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sense of the word. On the contrary, he makes it the object of his frequent meditation; he discovers in it the perfections of the great Being who created it: The heavens declare the glory of God; and the firmament showeth his handy work,' Ps. xix 1. Nay more, he makes it the object of his hope: For the promise, I quote the words of St. Paul, in chap. iv. 13, of his Epistle to the Romans, 'For the promise that he should be the heir of the world was made to Abraham: and all things are yours; whether Paul or Appollos, or Cephas, or the world,' 1 Cor. iii. 22.

It is the world of cupidity, therefore, that our apostle speaks in the words which I am attempting to explain, that world of which it is said, 'The world passeth away, and the lust thereof. Love not the world, neither the things that are in the world,' 1 John ii. 15. 17.The friendship of the world is enmity with,' or as it might have been rendered, is hatred to God.' This is the world which is crucified' to the Christian; the Christianis crucified' to this world. The apostle, in expressing himself thus strongly, refines upon a form of speech which frequently occurs in Scripture, that of dying to an object.' To die to an object, is, in the style of the sacred authors, to have no farther intercourse with that object. In this sense our apostle says, in chap. i. of this Epistle, ver. 19, I through the law am dead to the law; in other words, the genius of severity which predominates in the Mosaic economy, lays me under the necessity of entirely renouncing it, that I might live unto God; the meaning of which evidently is this, that I may have undivided recourse to a dispensation which presents the Deity as more accessible to me. In like manner, to die to the world of cupidity,' or what amounts to the same thing, to die unto sin,' is to renounce sin; how shall we who are dead to sin live any longer therein? likewise reckon ye also yourselves to be dead indeed unto sin but alive unto God, through Jesus Christ our Lord,' Rom. vi. 2. 11. I am still quoting the words of St. Paul.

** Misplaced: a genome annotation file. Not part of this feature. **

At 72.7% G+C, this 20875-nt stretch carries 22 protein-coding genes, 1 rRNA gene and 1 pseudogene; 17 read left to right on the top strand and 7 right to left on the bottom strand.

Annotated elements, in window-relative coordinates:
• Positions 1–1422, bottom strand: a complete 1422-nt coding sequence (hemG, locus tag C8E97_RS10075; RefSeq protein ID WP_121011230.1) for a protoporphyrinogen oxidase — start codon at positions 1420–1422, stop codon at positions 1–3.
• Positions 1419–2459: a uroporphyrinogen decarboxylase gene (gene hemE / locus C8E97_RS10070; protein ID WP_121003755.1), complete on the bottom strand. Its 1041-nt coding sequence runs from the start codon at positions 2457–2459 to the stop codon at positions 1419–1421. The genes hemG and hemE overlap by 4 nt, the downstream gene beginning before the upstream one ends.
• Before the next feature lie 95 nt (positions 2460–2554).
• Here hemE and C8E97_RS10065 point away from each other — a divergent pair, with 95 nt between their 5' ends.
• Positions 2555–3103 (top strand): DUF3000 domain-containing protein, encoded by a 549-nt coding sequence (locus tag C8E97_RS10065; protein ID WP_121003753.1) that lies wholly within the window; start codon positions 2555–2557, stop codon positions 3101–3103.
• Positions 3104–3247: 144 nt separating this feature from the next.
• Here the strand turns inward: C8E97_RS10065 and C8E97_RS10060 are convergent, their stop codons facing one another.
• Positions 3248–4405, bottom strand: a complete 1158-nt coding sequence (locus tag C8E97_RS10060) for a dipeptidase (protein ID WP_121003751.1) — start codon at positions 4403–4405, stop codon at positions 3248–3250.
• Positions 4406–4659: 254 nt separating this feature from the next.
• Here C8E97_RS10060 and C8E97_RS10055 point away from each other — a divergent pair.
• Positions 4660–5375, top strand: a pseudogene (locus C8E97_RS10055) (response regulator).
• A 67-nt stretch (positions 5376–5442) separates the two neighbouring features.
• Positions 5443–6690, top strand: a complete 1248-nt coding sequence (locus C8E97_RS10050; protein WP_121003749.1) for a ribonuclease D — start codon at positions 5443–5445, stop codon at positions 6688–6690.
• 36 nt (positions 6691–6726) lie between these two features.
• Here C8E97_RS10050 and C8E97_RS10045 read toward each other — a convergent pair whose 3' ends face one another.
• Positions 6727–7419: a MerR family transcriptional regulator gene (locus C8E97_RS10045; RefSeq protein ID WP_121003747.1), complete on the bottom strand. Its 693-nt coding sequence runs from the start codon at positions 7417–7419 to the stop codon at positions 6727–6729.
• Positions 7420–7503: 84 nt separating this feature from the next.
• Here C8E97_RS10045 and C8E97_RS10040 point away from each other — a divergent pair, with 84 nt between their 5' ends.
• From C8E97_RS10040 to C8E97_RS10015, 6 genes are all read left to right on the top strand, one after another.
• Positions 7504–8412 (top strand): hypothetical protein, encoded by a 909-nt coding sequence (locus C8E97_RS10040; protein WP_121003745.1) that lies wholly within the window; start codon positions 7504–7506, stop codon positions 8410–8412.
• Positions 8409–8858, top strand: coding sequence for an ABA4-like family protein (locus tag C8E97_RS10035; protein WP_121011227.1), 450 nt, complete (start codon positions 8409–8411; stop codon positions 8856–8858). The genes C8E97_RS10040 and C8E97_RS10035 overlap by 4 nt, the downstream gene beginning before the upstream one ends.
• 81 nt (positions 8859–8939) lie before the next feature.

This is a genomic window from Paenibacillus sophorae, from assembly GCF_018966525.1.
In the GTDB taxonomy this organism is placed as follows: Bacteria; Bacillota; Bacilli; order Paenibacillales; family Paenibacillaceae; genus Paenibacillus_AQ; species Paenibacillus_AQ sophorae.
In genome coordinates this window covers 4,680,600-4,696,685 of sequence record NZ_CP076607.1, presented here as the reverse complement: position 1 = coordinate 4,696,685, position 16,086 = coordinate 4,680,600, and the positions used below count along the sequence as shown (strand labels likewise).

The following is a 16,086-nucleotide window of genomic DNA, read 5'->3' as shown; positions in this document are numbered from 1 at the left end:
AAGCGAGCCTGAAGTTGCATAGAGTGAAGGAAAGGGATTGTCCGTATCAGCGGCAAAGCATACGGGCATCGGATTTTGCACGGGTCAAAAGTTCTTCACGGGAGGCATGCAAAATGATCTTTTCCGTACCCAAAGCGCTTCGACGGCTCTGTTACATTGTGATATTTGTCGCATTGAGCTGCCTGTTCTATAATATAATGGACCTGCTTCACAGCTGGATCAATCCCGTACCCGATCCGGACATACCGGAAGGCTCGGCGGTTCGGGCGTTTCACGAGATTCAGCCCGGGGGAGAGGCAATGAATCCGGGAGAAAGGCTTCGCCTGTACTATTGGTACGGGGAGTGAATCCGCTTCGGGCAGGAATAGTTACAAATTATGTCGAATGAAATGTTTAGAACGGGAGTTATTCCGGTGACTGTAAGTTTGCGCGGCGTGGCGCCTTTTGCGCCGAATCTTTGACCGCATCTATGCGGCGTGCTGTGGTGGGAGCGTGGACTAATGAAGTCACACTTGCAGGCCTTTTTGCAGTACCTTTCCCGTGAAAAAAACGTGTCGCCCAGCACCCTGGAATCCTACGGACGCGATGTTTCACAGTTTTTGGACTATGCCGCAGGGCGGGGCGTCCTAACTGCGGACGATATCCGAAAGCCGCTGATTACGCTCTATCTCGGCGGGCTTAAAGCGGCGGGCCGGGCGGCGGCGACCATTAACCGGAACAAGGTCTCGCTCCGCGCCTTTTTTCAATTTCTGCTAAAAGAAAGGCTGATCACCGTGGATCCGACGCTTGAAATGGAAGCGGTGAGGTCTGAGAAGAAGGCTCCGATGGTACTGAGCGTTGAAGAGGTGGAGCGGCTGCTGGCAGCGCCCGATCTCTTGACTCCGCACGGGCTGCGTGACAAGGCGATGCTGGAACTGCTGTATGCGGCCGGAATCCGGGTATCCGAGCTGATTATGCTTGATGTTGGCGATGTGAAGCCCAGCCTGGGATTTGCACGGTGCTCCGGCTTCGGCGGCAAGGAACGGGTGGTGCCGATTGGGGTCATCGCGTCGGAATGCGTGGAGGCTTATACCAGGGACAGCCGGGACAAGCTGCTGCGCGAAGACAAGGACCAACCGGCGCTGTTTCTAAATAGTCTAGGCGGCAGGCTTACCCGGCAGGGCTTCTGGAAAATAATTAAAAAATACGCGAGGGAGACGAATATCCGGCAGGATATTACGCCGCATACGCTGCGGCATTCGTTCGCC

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of which it admits. If, in order worthily to sustain the Christian character, an absolute renunciation of the world, in the literal sense of the words, were indisputably necessary, where is the person, alas! who durst pretend to assume that name? Would it be a Noah ? would it be an Abraham? would it be a Moses? would it be a David? would it be a Peter? would it be a Paul? would it be one of you, Christians of our own days, who seem to have carried piety to its highest degree of fervour, and who shine as lights in the world, in the midst of a crooked and perverse nation?' Phil. ii 15.

Where, then, are those saints to be found, in whom an ill-smothered cupidity emits no sparks? That female is an example of what is called virtue, by way of eminence, in her sex; and which, according to the ideas of the age in which we live, seems to constitute the whole of virtue, as far as she is concerned; but, impregnable to all the assaults which can be made upon her chastity, she succumbs under the slightest temptation that attacks her on the side of avarice; and she loses all selfgovernment, the moment you recommend to her, to take care that her charities be in something like proportion to her opulence.

That man is a pattern of reflective retirement, and modest silence: but, unshaken by the rudest attacks made upon his spirit of reserve, he yields to the slightest solicitations of pride, he decks himself out with the names and titles of his ancestors, he admires himself in the poorest effusions of his brain. How easy would it be to multiply examples of this sort!

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But if it be impossible to say, taking the expression in the strictness of interpretation, that the Christian has broken off all commerce with the world, that he is dead to the world,' that the world is crucified unto him,' and that he is crucified unto the world; he possesses this disposition of mind, nevertheless, in various respects, and to a certain. degree. He is crucified unto the world;' he is so in respect of intention, he has that sincere But as if a violent death were more really will to pull down every strong hold, every dying than death in a milder form, Scripture, thing that exalteth itself against the knowin order to mark more decidedly the sincerity ledge of God;' it is an expression of St. of the renunciation of the world, which is Paul's, 2 Cor. x. 4, 5. Hence such protesascribed to the Christian, is not satisfied with tations as these, O Lord! thou hast searched representing him as dead, but holds him up me, and known me,' Ps. cxxxix. 1. 'Lord! as crucified to the world of cupidity: Know- thou knowest that I love thee,' John xxi. 17. ing this, that our old man is crucified with Hence the bitterness of regret on account of him,' Rom. vi. 6 They who are in Christ remaining imperfection, O wretched man have crucified the flesh, with its lusts;' and that I am! who shall deliver me from the boin the the text, the world is crucified untody of this death? Rom. vii. 24. Hence those me, and I am crucified unto the world:' that prayers for the communication of fresh supis, illicit cupidity exists no longer with re-plies of heavenly aid; Open thou mine eyes, spect to me, and I subsist no longer with respect to it.